Tag Archives: 1920-1929

Fantastic Beasts and Where to Find Them (2016 Movie)

Heyday Films

My rating: 4 of 5

1926, New York City. Something magical is wrecking havoc, and the magical community is desperately trying to keep the whole thing under wraps and the muggles out of it all . . . which would be easier if there weren’t obsessive, outspoken muggles crying witchcraft from the street corners. Enter into the mix a bumbling young idealist from England carrying a suitcase (bigger on the inside, naturally) full of magical creatures just dying to get out and roam the city. Obviously, trouble is going to ensue, especially when said wizard manages to get himself and his (possibly illegal) creatures seen not just by a muggle but by a straitlaced ex-Auror as well.

Fantastic Beasts and Where to Find Them was a fun jaunt in the world Rowling’s creation. It’s clearly Rowling’s work, but on the other hand, it’s most definitely not Harry Potter, by any means. And it was odd to me that there was this big plot involving the entire local magical community and tying the story into the whole Harry Potter storyline . . . but that part of the story felt almost artificial or forced to me. Like it was there to tie everything together and to make Newt’s story bigger and more exciting, only I wasn’t really interested in that part of the story. But there were other parts of this movie that definitely made up for my not loving the big plot part. For one, the setting was really interesting–1920’s New York, with the added bonus of getting a peek into American wizardry, what’s not to love?! And all of the creatures . . . there’s a sense in which parts of the story almost feel like just a catalogue of magical creatures, but they’re so interesting/cute/wonderful that it’s totally okay. Even better (absolutely without a doubt my favorite part) are the main four characters and their interactions. Newt Scamander himself is the best. He’s a hearty helping of Eleven, a touch of Merlin (especially the sass and attitude), a bit shy and awkward, but thoroughly idealistic and devoted to his creatures and his mission to protect them and educate people about them. I don’t know; I just really enjoyed his personality and the unusual friendship he develops with the others. Jacob, Tina, and Queenie are also rich, well-developed characters who were cast brilliantly. I really loved that they weren’t your typical likeable protagonist types, none of the four were; they’re awkward or bristly or just unusual, and I loved them for it and for the friendships they formed. I would really love to see more of these characters. I think their small (but significant) personal story was what made this movie, and it is certainly what would make me recommend Fantastic Beasts and Where to Find Them to anyone looking for a quirky, magical tale.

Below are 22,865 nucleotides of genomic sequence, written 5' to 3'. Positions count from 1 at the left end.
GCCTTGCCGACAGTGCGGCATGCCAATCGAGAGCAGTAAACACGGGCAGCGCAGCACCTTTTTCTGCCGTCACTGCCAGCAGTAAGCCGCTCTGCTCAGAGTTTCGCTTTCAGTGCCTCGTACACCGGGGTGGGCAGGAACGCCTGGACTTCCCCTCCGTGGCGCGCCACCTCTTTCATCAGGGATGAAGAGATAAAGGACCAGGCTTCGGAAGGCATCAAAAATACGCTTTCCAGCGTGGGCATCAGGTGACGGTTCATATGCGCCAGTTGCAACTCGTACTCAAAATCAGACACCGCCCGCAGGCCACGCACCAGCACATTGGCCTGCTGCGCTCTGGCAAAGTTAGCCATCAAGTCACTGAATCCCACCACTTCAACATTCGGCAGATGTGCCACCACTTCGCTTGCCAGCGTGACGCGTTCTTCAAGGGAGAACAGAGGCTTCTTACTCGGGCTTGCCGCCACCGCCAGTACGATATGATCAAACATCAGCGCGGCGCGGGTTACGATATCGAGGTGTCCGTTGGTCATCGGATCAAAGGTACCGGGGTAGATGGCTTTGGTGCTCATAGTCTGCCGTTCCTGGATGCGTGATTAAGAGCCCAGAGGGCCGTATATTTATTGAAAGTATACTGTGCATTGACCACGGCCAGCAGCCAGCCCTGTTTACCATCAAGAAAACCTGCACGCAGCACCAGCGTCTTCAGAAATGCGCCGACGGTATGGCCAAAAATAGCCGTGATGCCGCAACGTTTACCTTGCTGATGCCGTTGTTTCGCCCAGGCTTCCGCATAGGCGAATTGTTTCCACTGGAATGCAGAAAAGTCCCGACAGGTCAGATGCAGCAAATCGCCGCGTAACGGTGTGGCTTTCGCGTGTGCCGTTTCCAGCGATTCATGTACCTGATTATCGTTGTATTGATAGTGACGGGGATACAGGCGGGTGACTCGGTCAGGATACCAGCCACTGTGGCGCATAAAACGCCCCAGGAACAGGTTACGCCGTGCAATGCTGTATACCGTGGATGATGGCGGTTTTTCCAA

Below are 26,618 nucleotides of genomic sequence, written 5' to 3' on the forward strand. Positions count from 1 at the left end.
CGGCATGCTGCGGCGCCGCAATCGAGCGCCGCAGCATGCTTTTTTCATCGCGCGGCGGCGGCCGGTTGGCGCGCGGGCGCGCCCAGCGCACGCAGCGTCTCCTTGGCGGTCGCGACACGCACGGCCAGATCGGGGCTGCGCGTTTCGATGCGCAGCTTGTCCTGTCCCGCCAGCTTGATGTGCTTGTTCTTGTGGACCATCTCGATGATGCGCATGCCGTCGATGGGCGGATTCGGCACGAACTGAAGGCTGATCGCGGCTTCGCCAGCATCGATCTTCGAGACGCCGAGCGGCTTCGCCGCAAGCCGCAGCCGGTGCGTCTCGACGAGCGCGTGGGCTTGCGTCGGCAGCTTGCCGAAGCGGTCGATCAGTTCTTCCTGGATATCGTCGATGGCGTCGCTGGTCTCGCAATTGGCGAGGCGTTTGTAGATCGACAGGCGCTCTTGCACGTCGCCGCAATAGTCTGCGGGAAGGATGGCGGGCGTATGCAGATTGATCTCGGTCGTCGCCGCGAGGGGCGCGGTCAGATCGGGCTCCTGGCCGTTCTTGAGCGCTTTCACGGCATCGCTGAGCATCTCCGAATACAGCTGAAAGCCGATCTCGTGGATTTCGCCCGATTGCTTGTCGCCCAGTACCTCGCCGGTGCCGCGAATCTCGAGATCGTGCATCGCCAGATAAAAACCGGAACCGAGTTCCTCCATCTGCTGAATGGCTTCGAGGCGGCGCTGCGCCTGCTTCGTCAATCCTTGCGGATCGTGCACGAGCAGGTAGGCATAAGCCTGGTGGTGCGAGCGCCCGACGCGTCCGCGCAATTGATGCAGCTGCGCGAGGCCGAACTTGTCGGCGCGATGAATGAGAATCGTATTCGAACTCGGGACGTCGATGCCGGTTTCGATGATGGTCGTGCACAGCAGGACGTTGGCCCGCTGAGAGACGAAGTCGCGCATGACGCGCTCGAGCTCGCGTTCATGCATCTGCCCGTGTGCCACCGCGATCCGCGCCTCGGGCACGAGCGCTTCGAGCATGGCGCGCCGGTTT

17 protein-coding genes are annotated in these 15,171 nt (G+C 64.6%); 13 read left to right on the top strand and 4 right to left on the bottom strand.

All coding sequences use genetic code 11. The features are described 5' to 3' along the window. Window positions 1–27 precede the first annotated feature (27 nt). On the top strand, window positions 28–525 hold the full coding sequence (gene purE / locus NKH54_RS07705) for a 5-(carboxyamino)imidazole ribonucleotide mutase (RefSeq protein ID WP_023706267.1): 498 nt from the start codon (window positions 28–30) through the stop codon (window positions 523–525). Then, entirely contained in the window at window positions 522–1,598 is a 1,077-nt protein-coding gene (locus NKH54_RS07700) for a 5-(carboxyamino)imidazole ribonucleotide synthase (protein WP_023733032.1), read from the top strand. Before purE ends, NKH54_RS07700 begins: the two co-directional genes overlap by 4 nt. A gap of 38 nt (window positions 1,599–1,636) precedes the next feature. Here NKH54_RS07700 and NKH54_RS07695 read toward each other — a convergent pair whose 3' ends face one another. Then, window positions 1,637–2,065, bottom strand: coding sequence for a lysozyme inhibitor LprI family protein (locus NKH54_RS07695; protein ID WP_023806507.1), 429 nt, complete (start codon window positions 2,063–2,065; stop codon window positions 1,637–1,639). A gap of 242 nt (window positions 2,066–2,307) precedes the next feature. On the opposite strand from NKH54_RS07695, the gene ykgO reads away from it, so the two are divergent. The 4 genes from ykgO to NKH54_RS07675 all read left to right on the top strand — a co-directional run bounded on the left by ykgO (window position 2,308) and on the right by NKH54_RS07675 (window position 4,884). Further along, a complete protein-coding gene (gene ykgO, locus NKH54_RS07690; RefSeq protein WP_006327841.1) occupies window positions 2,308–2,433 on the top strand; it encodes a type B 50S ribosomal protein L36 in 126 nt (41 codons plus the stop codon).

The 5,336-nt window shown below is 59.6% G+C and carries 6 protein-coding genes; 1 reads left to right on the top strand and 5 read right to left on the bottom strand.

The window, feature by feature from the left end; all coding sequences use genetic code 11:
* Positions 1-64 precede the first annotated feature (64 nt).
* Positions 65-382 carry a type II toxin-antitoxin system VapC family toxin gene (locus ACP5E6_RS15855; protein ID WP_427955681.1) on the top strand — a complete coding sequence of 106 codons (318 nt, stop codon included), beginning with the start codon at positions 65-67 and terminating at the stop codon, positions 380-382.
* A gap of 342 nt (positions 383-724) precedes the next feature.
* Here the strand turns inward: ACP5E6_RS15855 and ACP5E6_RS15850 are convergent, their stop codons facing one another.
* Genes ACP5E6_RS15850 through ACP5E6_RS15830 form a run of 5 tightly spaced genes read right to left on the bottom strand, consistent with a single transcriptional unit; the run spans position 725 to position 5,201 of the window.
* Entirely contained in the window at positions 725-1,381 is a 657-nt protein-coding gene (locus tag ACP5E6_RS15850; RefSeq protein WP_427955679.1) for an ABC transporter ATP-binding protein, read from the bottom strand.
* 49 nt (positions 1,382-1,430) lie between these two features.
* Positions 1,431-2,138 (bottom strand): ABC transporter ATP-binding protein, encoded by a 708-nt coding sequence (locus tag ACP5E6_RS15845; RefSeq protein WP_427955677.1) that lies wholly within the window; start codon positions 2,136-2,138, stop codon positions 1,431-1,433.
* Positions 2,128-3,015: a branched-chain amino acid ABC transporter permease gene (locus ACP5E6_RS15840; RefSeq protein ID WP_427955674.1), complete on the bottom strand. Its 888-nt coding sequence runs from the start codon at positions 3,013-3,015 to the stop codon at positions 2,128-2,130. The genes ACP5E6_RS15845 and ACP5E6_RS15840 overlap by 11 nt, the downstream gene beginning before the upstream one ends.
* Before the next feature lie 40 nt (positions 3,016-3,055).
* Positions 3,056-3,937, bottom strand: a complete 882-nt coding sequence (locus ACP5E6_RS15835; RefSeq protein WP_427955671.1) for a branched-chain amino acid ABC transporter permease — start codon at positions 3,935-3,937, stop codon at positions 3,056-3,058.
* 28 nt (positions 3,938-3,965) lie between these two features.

Written by J. K. Rowling/Directed by David Yates/Produced by David Heyman, J. K. Rowling, Steve Kloves, & Lionel Wigram/Music by James Newton Howard/Starring Eddie Redmayne, Katherine Waterston, Dan Fogler, Alison Sudol, Ezra Miller, Colin Farrell, Samantha Morton, Jon Voight, & Carmen Ejogo

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The 100-Year-Old Man Who Climbed Out the Window and Disappeared

Author: Jonas Jonasson/Translator: Rod Bradburythe-100-year-old-man-who-climbed-out-the-window-and-disappeared

My rating: 4 of 5

On his one-hundredth birthday, Allan Karlsson finds himself in a nursing home with a big party planned in his honor. If only they had deigned to ask what he wanted! Allan would much rather have a bottle of vodka to enjoy–something that is, in fact, forbidden in the home. In that case, it’s time to stop sitting around. Allan climbs out the window of his room and embarks on quite the adventure, one including murder and elephants and, of course, vodka. Not that it will be the first adventure of his long life.

I first discovered The 100-Year-Old Man Who Climbed Out the Window and Disappeared through a review by Paul@The Galaxial Word (which you should check out; it’s excellent). It seems that this is a book which inspires rather polarized opinions in either direction. Personally, I enjoyed it, but I think you have to come at it with the right expectations. Because this book is, essentially, an extended tall tale, a larger than life story that’s meant to be fun and funny but that can’t be taken too seriously. The humor is rather dark, I must warn; there’s some violence (actually, quite a bit) scattered throughout the story as well. I found that, while I didn’t exactly like the characters, they were interesting and they all contributed to the story. As for the plot, it’s a fascinating blend. Half of the time, you get a present-day romp through contemporary Sweden with this old man and the people he picks up along the way sending the police and the papers on a merry chase. The other half, scattered between the present-day chapters, is a historical progression through Karlsson’s long and storied life. It shows his intimate involvement–brought about by his coincidental presence in most circumstances–in numerous high-profile situations throughout the years. Obviously, such involvement is highly improbable and historically unlikely (a common complaint that I’ve heard). Duh. It’s a tall tale; it’s meant to be improbable and unlikely. I did enjoy the close-up walkthrough of those historical events though. I guess what I’m getting at is that, while it’s not for everyone, I personally found The 100-Year-Old Man Who Climbed Out the Window and Disappeared to be enjoyable, and I’m planning to check out others of the author’s books (which all seem to be just as ridiculously titled!).